5 Ways to Dismiss Imposter Syndrome and Welcome Success

July 3, 2018 • Rehack Team

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Have you ever started working at a new company or been given a promotion but thought you didn’t deserve the opportunity despite evidence showing you’re competent and appropriate for the role? Most people have, and that phenomenon is called imposter syndrome.

When people experience it, they feel like frauds and assume their favorable career circumstances are due to nothing more than luck instead of the talent they possess. Imposter syndrome can also show itself in various ways based on things like a person’s background and personality.

Fortunately, you can beat imposter syndrome and properly recognize your rightful success and the genuine reason for it by following a few steps.

1. Remember That Your Superiors Are Professionals

To get where you are today, you had to impress the people who had the power to advance your career, whether by offering you an initial position or a promotion after you worked there for a while.

Those people likely screened dozens and maybe even hundreds of other applicants before ultimately choosing you. They might have made the decision after noticing some career-advancing work habits, such as punctuality and accuracy, or after you excelled during a difficult and time-sensitive project.

It’s likely that several individuals read your resume, cover letter and any other information provided. They agreed you were the right person for the job, and you should keep that in mind when doubting yourself. The individuals who facilitated your success knew the kinds of qualities they wanted their workers to have, and they concluded that you showed more of them than other candidates.

2. Understand the Balance Between Talent and Effort

Some people feel like imposters at work because they get upset by not being able to pick up new skills naturally and with near-immediate fluency. You might feel that way if you’ve always been a high achiever and were the type of kid who got straight As in school. But at work, it may not be so easy, even if you find a job you love. That’s because almost all careers require you to learn things that are entirely unlike the tasks you’ve done before.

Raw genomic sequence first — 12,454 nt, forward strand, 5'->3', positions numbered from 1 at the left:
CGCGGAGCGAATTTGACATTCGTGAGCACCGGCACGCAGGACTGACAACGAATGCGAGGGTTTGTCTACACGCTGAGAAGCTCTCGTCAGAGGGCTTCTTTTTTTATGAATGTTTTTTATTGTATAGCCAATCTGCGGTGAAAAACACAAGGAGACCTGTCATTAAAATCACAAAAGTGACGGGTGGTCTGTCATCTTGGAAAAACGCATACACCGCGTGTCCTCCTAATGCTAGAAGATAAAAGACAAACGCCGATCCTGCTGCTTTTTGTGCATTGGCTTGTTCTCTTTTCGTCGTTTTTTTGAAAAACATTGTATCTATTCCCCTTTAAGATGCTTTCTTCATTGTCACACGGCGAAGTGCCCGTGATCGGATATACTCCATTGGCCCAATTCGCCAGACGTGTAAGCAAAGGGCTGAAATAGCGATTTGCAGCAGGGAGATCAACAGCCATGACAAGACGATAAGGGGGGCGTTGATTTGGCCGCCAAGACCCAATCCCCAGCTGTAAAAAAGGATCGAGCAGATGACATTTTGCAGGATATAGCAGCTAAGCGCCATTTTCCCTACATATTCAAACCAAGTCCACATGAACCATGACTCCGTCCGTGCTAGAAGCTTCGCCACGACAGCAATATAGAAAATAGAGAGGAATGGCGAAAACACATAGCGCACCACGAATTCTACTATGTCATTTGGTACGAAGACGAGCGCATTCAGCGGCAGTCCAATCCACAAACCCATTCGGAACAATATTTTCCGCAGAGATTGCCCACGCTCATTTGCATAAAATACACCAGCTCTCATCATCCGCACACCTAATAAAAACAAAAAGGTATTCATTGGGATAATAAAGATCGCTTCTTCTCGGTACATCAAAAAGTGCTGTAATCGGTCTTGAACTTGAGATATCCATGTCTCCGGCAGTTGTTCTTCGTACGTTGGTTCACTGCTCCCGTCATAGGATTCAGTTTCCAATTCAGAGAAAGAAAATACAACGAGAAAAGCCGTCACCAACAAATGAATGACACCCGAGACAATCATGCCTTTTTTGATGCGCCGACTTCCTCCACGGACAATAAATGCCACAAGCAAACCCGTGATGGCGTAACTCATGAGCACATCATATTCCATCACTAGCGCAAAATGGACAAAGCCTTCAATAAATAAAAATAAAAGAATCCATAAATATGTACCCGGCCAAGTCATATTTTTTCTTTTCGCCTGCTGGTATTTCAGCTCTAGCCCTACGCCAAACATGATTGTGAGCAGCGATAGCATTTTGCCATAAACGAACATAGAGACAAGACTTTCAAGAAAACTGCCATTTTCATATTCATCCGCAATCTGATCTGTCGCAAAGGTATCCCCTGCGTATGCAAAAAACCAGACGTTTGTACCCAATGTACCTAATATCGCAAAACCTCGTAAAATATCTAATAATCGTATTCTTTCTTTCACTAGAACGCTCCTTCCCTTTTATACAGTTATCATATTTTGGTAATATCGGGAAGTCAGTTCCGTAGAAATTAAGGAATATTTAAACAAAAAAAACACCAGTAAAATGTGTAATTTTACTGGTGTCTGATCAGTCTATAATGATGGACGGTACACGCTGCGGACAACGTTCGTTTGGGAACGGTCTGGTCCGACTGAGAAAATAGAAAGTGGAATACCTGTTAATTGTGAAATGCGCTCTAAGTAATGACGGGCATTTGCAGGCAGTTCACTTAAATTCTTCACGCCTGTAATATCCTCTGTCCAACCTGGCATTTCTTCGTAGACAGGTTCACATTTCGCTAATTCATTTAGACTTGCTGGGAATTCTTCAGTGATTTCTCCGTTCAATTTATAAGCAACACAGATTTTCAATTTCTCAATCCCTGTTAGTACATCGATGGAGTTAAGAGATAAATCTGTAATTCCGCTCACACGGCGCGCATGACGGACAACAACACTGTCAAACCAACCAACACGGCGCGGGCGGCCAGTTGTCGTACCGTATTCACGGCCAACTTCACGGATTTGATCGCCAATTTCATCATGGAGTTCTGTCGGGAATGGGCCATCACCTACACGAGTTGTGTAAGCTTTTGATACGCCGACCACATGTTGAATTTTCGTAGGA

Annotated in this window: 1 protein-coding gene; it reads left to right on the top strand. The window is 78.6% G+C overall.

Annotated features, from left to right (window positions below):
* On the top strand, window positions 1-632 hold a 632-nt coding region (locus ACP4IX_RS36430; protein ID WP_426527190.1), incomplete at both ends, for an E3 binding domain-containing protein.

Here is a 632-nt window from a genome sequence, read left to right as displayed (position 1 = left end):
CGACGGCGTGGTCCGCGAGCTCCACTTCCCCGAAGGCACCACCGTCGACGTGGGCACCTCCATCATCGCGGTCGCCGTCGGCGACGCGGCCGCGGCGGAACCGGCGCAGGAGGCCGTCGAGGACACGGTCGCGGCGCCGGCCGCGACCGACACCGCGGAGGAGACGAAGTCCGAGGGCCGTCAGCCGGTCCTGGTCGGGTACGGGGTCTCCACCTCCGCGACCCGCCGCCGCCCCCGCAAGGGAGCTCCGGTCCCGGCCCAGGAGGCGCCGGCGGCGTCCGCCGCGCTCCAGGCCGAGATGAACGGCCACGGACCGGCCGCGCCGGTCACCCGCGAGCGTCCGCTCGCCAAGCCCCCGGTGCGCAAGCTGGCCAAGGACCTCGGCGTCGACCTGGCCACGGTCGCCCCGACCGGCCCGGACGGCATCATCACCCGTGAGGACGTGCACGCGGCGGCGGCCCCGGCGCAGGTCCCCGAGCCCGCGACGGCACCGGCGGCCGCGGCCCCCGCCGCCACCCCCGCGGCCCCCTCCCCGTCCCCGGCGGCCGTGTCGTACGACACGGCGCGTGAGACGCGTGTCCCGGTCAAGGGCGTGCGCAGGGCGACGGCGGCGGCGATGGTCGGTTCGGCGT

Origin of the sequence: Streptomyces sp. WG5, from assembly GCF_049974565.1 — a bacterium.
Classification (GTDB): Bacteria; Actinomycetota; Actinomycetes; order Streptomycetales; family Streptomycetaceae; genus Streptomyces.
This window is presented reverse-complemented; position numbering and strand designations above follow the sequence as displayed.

So, instead of letting yourself feel like you don’t belong at work because you’re not catching on as quickly as you expect, think about how all well-done work requires both the talent you have plus the willingness to work hard and put in the necessary effort. You can’t only have talent or effort. Both are necessary.

3. Figure out Why You Lack Self-Confidence

One of the essential steps in allowing yourself to accept success is to determine the reason why you don’t feel confident enough to know you deserve good things at work.

Maybe it’s because you’ve spent years working at companies in situations where you weren’t paid enough or valued as a person. Perhaps it’s because your parents always accused you of lacking potential, and you’re not around enough people who uplift you as an adult.

The things that wreak havoc on your confidence can lead to tiredness and fatigue that affect your performance at work and elsewhere, especially if they prevent you from getting high-quality sleep.

Once you understand the reason behind your shaky confidence, it’ll be possible to target the cause and change your thinking.

4. Tell Someone How You’re Feeling

Many people struggle with feelings of ineptitude in silence because they believe that no one else could relate to those emotions and that other people might look down on them for confiding. However, the reality is that what you feel is not unique, and you’ll probably feel relieved to hear another person say they’ve dealt with something similar.

Before disclosing your feelings, make sure you’re interacting with someone you trust and a person who’s not likely to gossip about what you’ve said to everyone else in the office. Also, aim to have this conversation outside of work in an environment that makes you both feel comfortable, such as a coffee shop.

5. Use More Assertive Language

After analyzing it carefully, people often discover that the language they use furthers their self-doubt. If you often start sentences with “I’m not sure if this is a valid thought, but…” that’s a sign that you don’t believe in yourself enough. The words “I’m not sure” reveal that you started doubting before uttering the words.

When you take care to stop saying things that indicate inner weakness, your self-confidence should grow, and others will take you more seriously than they did before.

Success Came to You for Good Reasons

Besides trying these actionable strategies, always remind yourself that you have numerous traits and skills that made success happen. You’re not a fraud, but someone who had the characteristics to fit the situation — and you deserve happiness in your career and otherwise.



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